Three summers ago, he had to hold off a hotshot rookie, Johnny Manziel, to be the Cleveland Browns’ starting quarterback.
A year after that he edged out Ryan Mallett to be the Houston Texans’ starter. Last year he was behind Jay Cutler in Chicago until the Bears starter injured his thumb early in the regular season.
This year? The training camp battlefield is unusually un-crowded for Brian Hoyer, the first time in 10 seasons that’s been the case.
The 49ers’ quarterback room also includes Matt Barkley and rookies C.J. Beathard and Nick Mullins. But it’s one of the few positions on San Francisco’s roster that has clear demarcations between first-, second-, and third-string players. Hoyer took all of the snaps in the spring with the would-be starters and expects the same in the run-up to the regular season.
All of which has the 31-year-old passer, an NFL vagabond who is on his seventh team and playing under his eighth different head coach, experiencing an odd sensation this summer: security.
“You don’t have to deal with the unknown a little bit when it comes to (quarterback competitions),” he said. “That’s always nice, especially being a human being. You can tell yourself not to worry about things as much as you want to, but you know those thoughts creep up in your mind. So now just to be able to go out and focus and take control and know this is my team, this is my offense — it kind of eliminates that and you can just focus on the football side of it.”
Of course, how long that sense of control lasts is up for debate.
Hoyer signed a modest, two-year deal in March, the kind of contract that suggests he’s merely a bridge to someone else. That someone else could be Washington’s Kirk Cousins, who succeeded Hoyer as Michigan State’s starter nearly a decade ago, or any other big-name quarterback — Sam Bradford, Jimmy Garoppolo, etc. — who might be available in the offseason.
If the 49ers fare poorly, they also will have a shot at one of the top passers in the draft, perhaps USC’s Sam Darnold or Wyoming’s Josh Allen.
That prospect might seem demoralizing to Hoyer, but he doesn’t see it that way. This is the first season he’s been the clear-cut starter and he’s taking advantage of the situation, including organizing a three-day players only practice earlier this month at Southern Methodist University in Dallas.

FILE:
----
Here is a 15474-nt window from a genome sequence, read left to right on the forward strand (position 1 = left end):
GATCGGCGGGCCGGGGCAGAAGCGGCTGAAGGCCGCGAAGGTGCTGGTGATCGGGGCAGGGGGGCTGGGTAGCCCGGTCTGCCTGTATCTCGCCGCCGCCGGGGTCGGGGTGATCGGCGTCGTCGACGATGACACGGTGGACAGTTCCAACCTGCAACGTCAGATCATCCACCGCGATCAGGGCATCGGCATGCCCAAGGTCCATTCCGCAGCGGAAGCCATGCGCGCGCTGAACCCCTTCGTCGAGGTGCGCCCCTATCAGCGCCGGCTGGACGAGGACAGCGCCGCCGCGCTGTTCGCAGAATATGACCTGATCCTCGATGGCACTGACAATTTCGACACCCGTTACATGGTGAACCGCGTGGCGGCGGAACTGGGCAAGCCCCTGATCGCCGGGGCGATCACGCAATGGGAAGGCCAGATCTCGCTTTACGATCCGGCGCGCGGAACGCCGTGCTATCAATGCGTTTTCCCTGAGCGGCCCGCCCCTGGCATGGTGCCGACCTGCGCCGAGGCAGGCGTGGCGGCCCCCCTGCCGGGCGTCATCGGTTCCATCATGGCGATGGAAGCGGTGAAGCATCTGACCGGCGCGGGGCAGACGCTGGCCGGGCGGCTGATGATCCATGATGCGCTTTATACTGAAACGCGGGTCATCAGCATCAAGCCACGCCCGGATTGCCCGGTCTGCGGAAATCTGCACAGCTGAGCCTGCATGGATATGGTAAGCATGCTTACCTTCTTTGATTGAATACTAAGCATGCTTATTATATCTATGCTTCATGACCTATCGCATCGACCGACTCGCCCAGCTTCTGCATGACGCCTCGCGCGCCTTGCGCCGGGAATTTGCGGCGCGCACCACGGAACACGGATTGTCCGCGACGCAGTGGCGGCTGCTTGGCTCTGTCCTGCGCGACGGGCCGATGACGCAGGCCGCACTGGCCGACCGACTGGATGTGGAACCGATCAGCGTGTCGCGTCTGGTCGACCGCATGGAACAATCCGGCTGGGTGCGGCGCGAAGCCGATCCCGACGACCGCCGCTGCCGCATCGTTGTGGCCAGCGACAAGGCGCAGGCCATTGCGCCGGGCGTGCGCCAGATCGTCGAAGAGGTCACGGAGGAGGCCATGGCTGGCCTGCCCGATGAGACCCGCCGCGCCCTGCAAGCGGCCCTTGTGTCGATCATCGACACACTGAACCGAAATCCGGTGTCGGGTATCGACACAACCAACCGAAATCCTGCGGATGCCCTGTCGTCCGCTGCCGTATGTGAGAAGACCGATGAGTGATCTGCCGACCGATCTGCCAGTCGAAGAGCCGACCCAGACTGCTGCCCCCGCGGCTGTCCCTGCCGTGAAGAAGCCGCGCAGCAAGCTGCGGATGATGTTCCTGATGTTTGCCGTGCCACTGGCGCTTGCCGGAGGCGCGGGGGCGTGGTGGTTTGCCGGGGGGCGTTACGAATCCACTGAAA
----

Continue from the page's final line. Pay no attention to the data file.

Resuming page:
Fifteen teammates — mainly receivers and tight ends — attended, and the group did everything from go over plays to lift weights to eat dinners together. It was as much about camaraderie, Hoyer said, as staying sharp during the long break.
“One day a few guys went golfing, a few guys hung out with some of the guys that lived around there,” he said. “It was good. It was my first time doing anything like that and I thought it went well.”
As was the case when quarterback Alex Smith ran his own practices during the 2011 lockout, the sessions in Texas also seemed to bolster Hoyer’s status as a team leader, and it’s clear he’s already well-liked and well-respected in the locker room.
Hoyer is soft spoken and doesn’t stand out when it comes to arm strength, size or running ability. His 10-year rushing total: 117 yards and one touchdown.
He’s lasted a decade in the league, however, because, as left tackle Joe Staley said this week, he’s resilient and ultra-competitive.
“One of the most competitive people I’ve been around. That’s saying something coming from me,” said Staley, who is entering his 11th season. “I’ve always prided myself on being the most competitive person, but he’s up there. He wants to win at everything he does, and I think that’s a great quality to have in a teammate.”
Kyle Shanahan noted that Hoyer has reached an age at which most journeyman quarterbacks either drop out of the league or are content to stand on the sideline with clipboards in their hands. Over his career, Hoyer has dealt with a torn ACL, a broken arm and two concussions that occurred in less than a month.
“For him to come here — he’s moved his family a bunch — and to come here, I know why he’s doing it, because he wants an opportunity to play,” Shanahan said. “He’s not a guy who’s happy just sitting on the bench and being a comfortable backup. A lot of people get like that in this time of their career, but not Brian. He wants to play.”
Shanahan spent the 2014 season with Hoyer when Shanahan was the Browns offensive coordinator. The quarterback completed 55 percent of his passes and threw 12 touchdowns against 13 interceptions that year. Despite those middling numbers, the Browns won seven of Hoyer’s 13 starts that season.
Cousins? Garoppolo? Bradford? Shanahan insists Hoyer has an opportunity to show the 49ers don’t need to add an expensive, big-name quarterback in 2018.
“You’ve got to focus on now and when the season ends and we all evaluate and we will see what happens,” he said. “I just know that I’m happy to have him here and I think we have a quarterback who gives us a chance to win.”